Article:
Qatar crisis


Saman Zulfqar

TWO weeks after Arab-Islamic-America summit, the first setback to Gulf unity came in the form of severance of diplomatic relations by Gulf countries Saudi Arabia, Bahrain, UAE, Egypt and Yemen with Qatar. Riyadh closed its borders severing land, sea and air contact with the peninsular state. The Gulf countries accused Qatar of collaborating with extremist groups and supporting the agenda of Iran.
Saudi Arabia and UAE have been critical to Qatar’s alleged support for Islamist movements such as Muslim Brotherhood and Palestinian group, Hamas that rules the Gaza strip. This is the worst diplomatic crisis that hit the Arab world in years. Though, this is not the first time that diplomatic relations are broken off but in 2014, Saudi Arabia, UAE and Bahrain temporarily withdrew their ambassadors due to Qatar’s support for Morsi (Brotherhood) government while Saudi Arabia and UAE were backing the military’s take over. Moreover, Qatar tries to pursue an independent policy such as hosting Hamas’ exiled leadership as well as it also has Afghan Taliban’s office in Doha that gives it leverage in facilitating important conflict resolution process.
It is ironical that US President Trump has backed the efforts of Saudi Arabia and other Gulf countries after they cut off diplomatic relations. President’s move came as a surprise as Qatar hosts the largest American airbase in the Middle East, Al Udeid airbase is home to US Central Command that hosts around 10,000 US troops. Qatar has been a key ally of US and has been providing logistic facilities to US to launch attacks against IS in Iraq and Syria.
Qatar is vulnerable to blockade as it is heavily dependent on Saudi Arabia for import of food. Kuwait has not follow the suit and it along with Turkey has offered mediation to resolve the issue and Qatar has shown its willingness to work with mediators to end the dispute. Kuwait also mediated the earlier conflict erupted between Qatar and Gulf states in 2014.
UAE Foreign Minister has made the restoration of diplomatic relations conditional to Qatar’s revision of foreign policy. The Gulf states are bent upon to drive a hard bargain including Qatar’s comparatively less hard stance against Iran, closure of some media channels as well as extradition of some figures belong to Hamas and Muslim Brotherhood from Doha. The move came just after two weeks of the conclusion of Arab-Islamic-America Summit held in Riyadh, Saudi Arabia. Riyadh declaration expressed the desire of Arab-Islamic leaders to work in collaboration with US to confront terrorism and extremism, as well as achieving peace, stability and development at regional and global level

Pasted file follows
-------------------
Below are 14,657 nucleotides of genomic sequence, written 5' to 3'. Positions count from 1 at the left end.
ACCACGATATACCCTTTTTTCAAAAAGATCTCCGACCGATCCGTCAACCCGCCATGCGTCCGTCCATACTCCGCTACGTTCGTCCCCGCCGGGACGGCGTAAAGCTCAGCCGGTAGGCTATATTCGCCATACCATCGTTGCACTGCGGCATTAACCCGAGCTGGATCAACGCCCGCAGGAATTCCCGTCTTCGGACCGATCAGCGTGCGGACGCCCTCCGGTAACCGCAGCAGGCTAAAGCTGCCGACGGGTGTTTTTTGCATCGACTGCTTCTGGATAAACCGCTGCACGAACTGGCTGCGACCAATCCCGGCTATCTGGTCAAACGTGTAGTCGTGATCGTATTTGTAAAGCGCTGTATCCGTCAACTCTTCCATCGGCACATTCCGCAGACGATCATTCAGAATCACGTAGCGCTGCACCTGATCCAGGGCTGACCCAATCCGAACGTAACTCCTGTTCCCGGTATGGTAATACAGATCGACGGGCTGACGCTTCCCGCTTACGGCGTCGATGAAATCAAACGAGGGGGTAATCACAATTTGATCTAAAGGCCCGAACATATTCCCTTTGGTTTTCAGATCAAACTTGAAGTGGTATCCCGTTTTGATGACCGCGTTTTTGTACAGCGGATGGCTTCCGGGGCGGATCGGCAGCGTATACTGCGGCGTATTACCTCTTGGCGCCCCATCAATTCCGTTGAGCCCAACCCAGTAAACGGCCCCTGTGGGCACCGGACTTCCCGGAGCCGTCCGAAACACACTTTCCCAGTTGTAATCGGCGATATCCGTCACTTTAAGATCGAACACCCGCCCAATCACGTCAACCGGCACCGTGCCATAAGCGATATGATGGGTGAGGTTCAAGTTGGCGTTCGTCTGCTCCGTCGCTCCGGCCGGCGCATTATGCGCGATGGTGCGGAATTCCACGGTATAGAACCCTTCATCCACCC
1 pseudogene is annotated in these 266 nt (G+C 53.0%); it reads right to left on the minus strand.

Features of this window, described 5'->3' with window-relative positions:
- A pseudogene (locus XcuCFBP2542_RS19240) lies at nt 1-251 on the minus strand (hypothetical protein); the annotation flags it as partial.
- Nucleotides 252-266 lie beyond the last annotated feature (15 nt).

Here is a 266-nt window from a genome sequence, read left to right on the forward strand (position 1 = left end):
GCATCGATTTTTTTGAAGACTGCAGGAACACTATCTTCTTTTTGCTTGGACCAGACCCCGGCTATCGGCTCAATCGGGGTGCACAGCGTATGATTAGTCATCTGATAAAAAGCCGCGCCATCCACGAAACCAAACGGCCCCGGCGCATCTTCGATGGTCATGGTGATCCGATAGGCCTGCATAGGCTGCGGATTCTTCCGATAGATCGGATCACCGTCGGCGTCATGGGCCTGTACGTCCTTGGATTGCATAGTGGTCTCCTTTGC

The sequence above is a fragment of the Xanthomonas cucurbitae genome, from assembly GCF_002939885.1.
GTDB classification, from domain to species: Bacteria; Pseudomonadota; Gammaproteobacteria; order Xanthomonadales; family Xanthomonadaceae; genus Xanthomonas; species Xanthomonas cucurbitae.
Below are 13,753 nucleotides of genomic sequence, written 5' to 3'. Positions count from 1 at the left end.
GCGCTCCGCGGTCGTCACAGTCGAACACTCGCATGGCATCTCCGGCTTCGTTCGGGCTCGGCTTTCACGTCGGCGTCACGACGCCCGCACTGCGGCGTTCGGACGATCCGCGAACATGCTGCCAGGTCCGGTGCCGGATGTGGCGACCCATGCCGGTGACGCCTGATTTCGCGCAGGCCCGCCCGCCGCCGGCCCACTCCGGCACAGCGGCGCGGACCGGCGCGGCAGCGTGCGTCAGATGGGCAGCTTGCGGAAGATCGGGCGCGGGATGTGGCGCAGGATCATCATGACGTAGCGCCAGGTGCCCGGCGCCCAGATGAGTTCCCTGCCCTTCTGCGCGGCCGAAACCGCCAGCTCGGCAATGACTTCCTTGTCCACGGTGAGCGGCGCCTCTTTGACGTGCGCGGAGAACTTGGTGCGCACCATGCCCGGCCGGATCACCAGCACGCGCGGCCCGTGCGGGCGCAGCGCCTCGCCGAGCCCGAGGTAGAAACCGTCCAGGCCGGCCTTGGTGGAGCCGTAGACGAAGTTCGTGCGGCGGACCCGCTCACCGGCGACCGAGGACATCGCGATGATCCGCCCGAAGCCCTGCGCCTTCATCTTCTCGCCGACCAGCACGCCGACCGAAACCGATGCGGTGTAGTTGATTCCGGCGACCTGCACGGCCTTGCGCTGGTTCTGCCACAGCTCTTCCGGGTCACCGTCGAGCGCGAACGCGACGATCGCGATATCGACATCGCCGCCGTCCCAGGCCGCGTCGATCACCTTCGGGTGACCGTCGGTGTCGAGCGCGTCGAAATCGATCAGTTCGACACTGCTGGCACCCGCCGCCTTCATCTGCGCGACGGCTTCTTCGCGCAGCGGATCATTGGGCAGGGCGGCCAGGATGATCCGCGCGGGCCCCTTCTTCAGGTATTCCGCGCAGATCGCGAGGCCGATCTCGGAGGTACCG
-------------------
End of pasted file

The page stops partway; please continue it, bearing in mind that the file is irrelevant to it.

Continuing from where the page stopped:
All these steps mentioned in the communiqué have political connotation. Terrorism and extremism are very difficult to define. There is a consensus to fight against Al-Qaeda and Islamic State but countering extremism is much difficult task because every state and society has different structure that gives rise to extremist thought and ideology and requires different strategies to deal with it.
The Gulf states embolden by President Trump’s visit have taken action against Qatar. The main reason for such punitive action seems Qatar’s close ties with Tehran. Qatar is not the only state but Oman also desires to pursue a neutral foreign policy based on the principles of non-interference in domestic affairs of states. There should be some avenues available to initiate a dialogue process on issues of Syria, Iraq and Yemen. Creating intra-Arab rivalries, taking extreme measures such as land, air and sea blockade is not going to help in reducing conflict and tensions in Middle East rather it is going to heighten tensions in an already volatile and turbulent region. Palestine, the main conflict in Middle East seems forgotten and there is talk of Syria, Iraq and Yemen and now intra-Gulf issue is talk of the day. The Arab world is creating more problems for itself rather than resolving the prevailing issues and the main beneficiary of all these developments seems the State of Israel which has responded to Qatar issue by expressing hope for future cooperation in fighting terrorism.
— The writer is a Researcher at Islamabad Policy Research Institute, a think-tank based in Islamabad.

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